Now that we're into the month of September, it's time to focus our attention on how to improve our overall health in honor and celebration of Healthy Aging Month! This yearly observance focuses on highlighting tips to help individuals improve their physical and mental health as adults get older. This means also focusing on oral health, since the mouth is a window to the rest of the body. In fact, gum disease, which is common in older people, has been found to be linked with memory loss. Which means taking care of your mind may rely heavily on taking care of your mouth! It is important to realize that as we continue to age, there are changes that occur within the mouth that affect our teeth and the surrounding gums and bone. It is key to minimize damage to our oral cavity at any age by maintaining regular dental visits, and keeping up with good oral hygiene habits each day. Often, poor oral health becomes a factor that worsens existing chronic health problems that an individual may face, including heart disease and diabetes.

In addition, older adults may often be taking several medications daily, which can lead to dry mouth. Not only is the feeling of dry mouth annoying, but it also is harmful to your teeth because it can increase your risk of developing tooth decay due to less saliva being present within the mouth.

No matter what age we are, it is always a great time to start practicing healthy lifestyle habits. Take a look at these tips for healthy aging:

NIH Living Longer Infographic

1. Drink plenty of water!

Staying hydrated is very important for our bodies. Tap water is the best resource because it contains fluoride, which plays a major role in keeping your teeth healthy.

2. Healthy snacks are the way to go

We need to be a little picky with our food choices in order to have a diet that is healthy for our teeth and body. Snacks filled with protein including yogurt, cheese, and nuts make great healthy and tooth-friendly snacks. Also eating foods high in iron, such as spinach, meats, and beans, can help give you the energy you need for each day. Avoid eating sugary foods and candy, as these items aren't so tooth-friendly despite their tastiness.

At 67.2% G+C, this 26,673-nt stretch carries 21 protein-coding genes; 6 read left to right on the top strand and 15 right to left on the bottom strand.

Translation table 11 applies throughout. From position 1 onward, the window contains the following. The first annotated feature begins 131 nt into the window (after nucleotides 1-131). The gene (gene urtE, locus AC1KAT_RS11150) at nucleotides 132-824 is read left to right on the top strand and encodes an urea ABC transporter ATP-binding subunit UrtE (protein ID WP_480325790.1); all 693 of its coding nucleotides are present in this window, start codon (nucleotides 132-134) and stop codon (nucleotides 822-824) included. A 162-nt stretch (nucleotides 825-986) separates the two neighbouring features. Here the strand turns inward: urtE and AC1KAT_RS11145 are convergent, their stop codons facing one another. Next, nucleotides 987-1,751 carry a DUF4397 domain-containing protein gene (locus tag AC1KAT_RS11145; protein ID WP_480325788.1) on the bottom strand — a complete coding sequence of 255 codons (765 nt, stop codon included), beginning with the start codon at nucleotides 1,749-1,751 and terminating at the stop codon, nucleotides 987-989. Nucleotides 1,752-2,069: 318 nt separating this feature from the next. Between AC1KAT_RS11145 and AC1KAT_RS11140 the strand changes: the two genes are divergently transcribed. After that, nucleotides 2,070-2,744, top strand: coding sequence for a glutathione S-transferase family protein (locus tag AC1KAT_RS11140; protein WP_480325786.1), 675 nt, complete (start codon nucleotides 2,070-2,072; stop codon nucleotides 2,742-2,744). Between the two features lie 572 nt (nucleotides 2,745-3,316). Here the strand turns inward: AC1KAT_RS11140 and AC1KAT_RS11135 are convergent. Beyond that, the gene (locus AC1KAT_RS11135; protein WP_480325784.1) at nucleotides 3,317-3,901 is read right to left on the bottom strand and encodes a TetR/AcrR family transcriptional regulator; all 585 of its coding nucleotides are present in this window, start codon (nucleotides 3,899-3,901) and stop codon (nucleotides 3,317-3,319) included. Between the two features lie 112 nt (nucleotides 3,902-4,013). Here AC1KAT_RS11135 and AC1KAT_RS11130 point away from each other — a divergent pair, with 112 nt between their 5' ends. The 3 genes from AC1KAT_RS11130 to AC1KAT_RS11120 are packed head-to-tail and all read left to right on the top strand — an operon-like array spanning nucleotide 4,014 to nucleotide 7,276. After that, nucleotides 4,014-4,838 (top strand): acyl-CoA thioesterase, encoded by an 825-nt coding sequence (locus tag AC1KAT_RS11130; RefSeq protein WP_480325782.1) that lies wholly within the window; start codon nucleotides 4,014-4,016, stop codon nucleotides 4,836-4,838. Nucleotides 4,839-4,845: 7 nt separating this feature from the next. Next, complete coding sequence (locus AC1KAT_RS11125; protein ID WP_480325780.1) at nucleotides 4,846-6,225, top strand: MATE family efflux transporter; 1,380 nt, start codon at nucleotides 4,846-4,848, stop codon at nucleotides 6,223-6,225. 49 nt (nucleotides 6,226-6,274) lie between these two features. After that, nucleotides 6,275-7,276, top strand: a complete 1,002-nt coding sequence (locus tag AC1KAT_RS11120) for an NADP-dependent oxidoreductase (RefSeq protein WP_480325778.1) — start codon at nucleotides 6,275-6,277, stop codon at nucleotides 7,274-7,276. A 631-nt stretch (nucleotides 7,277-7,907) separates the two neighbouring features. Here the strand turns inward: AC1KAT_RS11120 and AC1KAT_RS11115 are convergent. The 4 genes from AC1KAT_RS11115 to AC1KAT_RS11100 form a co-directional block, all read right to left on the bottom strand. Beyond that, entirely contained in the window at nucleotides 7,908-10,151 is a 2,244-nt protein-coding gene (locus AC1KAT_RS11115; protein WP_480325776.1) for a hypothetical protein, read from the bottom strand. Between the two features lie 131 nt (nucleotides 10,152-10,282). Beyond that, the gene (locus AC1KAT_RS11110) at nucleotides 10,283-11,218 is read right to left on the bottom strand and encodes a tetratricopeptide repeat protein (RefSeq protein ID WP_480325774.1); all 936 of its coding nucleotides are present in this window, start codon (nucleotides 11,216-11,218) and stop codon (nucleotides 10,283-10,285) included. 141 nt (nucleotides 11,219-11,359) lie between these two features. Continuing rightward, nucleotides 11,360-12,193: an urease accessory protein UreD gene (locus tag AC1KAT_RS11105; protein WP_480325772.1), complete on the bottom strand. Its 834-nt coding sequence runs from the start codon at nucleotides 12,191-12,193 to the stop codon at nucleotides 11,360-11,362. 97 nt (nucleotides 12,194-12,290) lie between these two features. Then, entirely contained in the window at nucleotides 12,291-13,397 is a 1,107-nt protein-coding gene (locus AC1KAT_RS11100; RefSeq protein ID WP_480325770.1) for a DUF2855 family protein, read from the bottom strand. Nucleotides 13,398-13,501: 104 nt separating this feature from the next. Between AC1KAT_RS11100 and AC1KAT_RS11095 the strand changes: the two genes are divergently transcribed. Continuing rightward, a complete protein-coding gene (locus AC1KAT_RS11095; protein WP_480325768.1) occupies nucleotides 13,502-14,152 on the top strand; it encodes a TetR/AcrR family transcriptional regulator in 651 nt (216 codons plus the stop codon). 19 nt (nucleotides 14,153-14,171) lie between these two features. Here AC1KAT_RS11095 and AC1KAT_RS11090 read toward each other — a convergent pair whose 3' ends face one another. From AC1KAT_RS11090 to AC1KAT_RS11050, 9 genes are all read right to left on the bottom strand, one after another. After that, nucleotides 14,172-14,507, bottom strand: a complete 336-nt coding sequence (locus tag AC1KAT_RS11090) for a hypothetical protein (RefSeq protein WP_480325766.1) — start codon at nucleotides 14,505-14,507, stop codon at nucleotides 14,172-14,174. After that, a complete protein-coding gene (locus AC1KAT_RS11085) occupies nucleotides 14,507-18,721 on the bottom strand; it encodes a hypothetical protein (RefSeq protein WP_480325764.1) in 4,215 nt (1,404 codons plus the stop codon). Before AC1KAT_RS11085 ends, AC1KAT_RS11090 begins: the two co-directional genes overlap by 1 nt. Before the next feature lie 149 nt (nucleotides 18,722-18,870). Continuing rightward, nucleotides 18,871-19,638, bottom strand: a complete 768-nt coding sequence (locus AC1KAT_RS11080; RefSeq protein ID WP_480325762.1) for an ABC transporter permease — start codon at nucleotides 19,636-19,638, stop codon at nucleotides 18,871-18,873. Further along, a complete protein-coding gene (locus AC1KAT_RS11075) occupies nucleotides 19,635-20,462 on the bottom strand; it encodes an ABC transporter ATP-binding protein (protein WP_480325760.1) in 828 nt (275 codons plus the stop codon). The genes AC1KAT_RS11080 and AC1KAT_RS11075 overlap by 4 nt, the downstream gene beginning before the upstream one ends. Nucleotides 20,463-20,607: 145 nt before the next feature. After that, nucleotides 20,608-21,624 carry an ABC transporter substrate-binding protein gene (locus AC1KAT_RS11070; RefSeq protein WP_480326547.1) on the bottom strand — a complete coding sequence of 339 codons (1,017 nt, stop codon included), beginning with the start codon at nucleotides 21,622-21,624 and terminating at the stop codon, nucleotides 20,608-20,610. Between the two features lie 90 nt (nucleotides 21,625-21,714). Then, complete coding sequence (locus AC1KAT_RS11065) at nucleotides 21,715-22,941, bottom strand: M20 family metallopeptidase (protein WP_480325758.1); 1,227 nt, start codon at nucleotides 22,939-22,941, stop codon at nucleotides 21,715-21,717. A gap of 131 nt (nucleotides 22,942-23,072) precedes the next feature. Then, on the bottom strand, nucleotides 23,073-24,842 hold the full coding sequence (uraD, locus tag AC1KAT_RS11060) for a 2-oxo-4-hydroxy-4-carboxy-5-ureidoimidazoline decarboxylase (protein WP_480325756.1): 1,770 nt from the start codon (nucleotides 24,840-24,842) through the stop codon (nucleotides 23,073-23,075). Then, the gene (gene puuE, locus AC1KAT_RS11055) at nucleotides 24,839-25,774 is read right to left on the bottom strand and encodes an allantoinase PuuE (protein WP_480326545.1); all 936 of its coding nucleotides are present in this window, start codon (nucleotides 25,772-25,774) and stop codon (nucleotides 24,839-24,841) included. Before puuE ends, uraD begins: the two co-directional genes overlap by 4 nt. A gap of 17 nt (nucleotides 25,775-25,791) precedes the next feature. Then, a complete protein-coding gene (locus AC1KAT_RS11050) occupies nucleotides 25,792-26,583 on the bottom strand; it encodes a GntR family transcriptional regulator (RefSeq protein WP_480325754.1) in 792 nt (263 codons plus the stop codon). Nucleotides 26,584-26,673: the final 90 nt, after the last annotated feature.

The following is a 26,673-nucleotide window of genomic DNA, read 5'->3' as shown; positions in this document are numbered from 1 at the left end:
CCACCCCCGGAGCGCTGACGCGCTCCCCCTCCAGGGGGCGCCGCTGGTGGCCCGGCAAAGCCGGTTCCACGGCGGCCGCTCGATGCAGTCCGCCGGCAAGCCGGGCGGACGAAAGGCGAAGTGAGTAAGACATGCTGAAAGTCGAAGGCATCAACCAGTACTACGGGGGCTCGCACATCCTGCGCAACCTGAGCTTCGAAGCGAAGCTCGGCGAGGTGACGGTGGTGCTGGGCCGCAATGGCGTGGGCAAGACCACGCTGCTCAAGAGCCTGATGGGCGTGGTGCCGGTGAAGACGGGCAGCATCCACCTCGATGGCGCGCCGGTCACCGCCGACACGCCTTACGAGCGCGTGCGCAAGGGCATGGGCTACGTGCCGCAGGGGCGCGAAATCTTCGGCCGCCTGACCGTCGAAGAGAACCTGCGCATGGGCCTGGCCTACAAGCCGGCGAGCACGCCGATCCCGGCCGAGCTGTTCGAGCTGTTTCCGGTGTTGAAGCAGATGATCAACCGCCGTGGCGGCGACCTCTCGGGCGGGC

3. Brushing and flossing habits at home

It is important to brush at least twice a day, and floss at least once a day to help wash away all of the food particles and bacteria within the mouth that could cause harm to your pearly whites. If you wear any oral appliances, such as a retainer or denture, be sure to clean these since bacteria can harbor themselves there too! Fluoride Mouthwash also makes for a good addition to your oral care habits. Not only does the mouth wash help make your breath smell nice and fresh, it also may contain beneficial fluoride and can easily be added to your night and/or morning time routine.

4. Be active

Exercise is essential for staying healthy as we get older. Adults are recommended to get at least 150 minutes of exercise each week.

5. Schedule your dental visit

Be sure that your are visiting your dentist for a regular check up at least twice a year to ensure that your teeth are healthy.

Feel free to contact Drs. Ali & Ali and the caring team at Wellesley Dental Group if you have any thoughts or concerns; they will be happy to answer your questions! Contact us today at 781-237-9071 or to set up an appointment.

Your little ones and teens are welcome to visit our pediatric dentist, Dr. Derek, and Dr. Emad is happy to help with your TMJ and orthodontic needs. For wisdom teeth extractions or any other oral surgery needs, Dr. Stephens would love to help, and our gum-specialist Dr. Singh can help with your gum-related concerns.



NIA Living Longer Infographic.png

What's the Point in Replacing Missing Teeth?

December 2nd, 2018

It is important to replace lost teeth, but why? The average adult begins with 32 teeth, which consists of incisors, canines, premolars, molars, and wisdom teeth. This full dentition allows us to eat healthy and nutritious foods such as nuts, vegetables, and protein, as well as speak, and smile. However, as we age and move through life, people may lose a tooth due to trauma, tooth decay, or periodontal disease. Missing teeth won't just cause a gap in your smile, but can lead to problems with your remaining teeth, gums, and overall structure of your mouth and jaws. Overtime, even if only one tooth is lost, the bone where the tooth used to be will begin to atrophy, which can change the appearance of your face by causing the jaw to look sunken. Not to mention, missing teeth can cause surrounding teeth to shift and make it easier for bacterial plaque to build up.